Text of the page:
There are many things I wish were true. I wish Santa was for real and I would love to see Bigfoot in the wild. When it comes to public policy, my most fervent wish is the long-touted US manufacturing renaissance is for real. There’s lots of great anecdotal evidence for this claim, but it’s not a slam dunk. But, I really want it to be true as this is one of the best means we have to create better jobs at home and help long distressed communities seeking a new economic lifeline.
Sadly, two new reports raise more questions about the present and future of US manufacturing. A.T. Kearney’s Reshoring Index, released last month, finds that offshoring to overseas manufacturers is still outpacing reshoring back to the US. Meanwhile, the pace of reshoring—at least as tracked by AT Kearney– appears to be slowing. Similarly, a new Information Technology and Innovation Foundation report, The Myth of America’s Manufacturing Renaissance, is similarly pessimistic. It contends that many of the often cited trends that foster reshoring, such as lower energy costs at home, higher Chinese wages, and higher overseas transport costs, are not of sufficient scale to change the basic equation related to the location of manufacturing facilities. The authors conclude that the slight recent uptick in US manufacturing is a cyclical adjustment and not the harbinger of positive structural change.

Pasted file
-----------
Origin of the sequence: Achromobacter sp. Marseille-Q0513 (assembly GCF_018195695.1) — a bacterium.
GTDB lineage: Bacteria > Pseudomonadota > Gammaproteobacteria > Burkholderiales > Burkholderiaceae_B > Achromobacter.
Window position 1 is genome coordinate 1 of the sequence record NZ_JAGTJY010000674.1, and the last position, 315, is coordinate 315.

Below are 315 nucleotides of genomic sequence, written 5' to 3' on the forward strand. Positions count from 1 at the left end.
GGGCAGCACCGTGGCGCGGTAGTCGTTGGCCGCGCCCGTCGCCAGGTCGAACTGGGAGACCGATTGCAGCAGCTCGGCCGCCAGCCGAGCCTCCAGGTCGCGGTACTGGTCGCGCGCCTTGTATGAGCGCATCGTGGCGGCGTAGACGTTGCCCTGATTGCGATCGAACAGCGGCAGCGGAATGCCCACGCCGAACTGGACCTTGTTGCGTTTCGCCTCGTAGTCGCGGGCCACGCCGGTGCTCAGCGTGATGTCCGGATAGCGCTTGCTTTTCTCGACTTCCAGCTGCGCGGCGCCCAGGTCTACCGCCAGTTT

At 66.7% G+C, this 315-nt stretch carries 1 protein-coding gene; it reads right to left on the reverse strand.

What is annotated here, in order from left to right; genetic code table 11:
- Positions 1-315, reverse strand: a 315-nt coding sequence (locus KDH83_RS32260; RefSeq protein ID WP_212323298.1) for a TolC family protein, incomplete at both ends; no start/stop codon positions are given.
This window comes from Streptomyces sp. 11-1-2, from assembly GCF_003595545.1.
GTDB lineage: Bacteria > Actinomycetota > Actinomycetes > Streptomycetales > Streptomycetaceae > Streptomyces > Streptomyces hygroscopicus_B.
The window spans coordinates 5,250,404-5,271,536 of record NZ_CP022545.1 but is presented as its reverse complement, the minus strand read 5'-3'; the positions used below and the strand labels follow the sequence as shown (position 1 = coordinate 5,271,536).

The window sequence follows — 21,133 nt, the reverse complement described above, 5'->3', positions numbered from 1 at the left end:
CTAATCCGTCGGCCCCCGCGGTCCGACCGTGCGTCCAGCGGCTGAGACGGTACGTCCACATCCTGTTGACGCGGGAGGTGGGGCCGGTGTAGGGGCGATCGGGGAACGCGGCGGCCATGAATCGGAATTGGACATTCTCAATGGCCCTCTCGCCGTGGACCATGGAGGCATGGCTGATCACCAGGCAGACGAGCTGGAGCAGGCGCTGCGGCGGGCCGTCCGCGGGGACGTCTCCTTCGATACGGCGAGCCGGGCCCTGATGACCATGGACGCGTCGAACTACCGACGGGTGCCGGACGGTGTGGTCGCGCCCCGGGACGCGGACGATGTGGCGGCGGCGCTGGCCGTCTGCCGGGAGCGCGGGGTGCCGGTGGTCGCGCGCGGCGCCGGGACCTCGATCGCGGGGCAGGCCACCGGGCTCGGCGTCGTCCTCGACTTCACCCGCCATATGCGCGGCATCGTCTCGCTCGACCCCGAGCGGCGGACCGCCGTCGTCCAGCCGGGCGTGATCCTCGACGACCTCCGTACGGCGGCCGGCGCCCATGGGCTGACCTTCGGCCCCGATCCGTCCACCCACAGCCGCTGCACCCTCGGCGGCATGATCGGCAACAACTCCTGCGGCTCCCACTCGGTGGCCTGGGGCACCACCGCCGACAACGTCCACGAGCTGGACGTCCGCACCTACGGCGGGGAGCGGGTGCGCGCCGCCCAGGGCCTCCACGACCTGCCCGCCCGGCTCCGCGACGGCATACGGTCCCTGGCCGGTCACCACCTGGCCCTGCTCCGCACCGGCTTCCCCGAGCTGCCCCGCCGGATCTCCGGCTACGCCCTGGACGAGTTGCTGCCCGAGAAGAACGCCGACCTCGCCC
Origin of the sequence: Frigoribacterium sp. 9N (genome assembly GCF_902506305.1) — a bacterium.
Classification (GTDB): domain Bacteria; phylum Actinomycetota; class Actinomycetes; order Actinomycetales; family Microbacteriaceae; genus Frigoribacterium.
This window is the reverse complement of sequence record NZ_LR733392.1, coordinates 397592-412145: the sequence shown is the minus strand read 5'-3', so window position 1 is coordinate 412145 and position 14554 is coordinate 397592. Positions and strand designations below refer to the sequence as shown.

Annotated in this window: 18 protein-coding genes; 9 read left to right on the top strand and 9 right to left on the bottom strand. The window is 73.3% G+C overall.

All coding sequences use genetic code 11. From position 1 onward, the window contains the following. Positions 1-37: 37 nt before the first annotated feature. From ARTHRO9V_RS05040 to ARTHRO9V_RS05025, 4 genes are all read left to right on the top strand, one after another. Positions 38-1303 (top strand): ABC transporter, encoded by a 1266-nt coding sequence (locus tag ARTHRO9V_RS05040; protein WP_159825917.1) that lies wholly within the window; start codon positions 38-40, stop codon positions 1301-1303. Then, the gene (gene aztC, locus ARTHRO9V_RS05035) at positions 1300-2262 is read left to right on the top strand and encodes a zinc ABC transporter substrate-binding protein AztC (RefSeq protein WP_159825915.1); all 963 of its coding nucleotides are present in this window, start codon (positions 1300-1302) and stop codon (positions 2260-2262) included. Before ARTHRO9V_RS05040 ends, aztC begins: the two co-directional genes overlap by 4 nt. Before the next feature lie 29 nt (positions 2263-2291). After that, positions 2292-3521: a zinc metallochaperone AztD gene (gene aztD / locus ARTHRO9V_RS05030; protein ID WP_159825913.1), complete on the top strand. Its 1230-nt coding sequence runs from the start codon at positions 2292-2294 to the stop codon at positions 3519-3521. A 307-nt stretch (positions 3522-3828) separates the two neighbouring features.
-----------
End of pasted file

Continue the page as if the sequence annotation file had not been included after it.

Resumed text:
These studies are not the last word, but they do suggest that we have more work to do. While the jury is still out on new directions for US manufacturing, that doesn’t mean we should simply throw up our hands in despair. Continued efforts to spur the revival are needed, and, in fact, are essential if we want this wish to come true.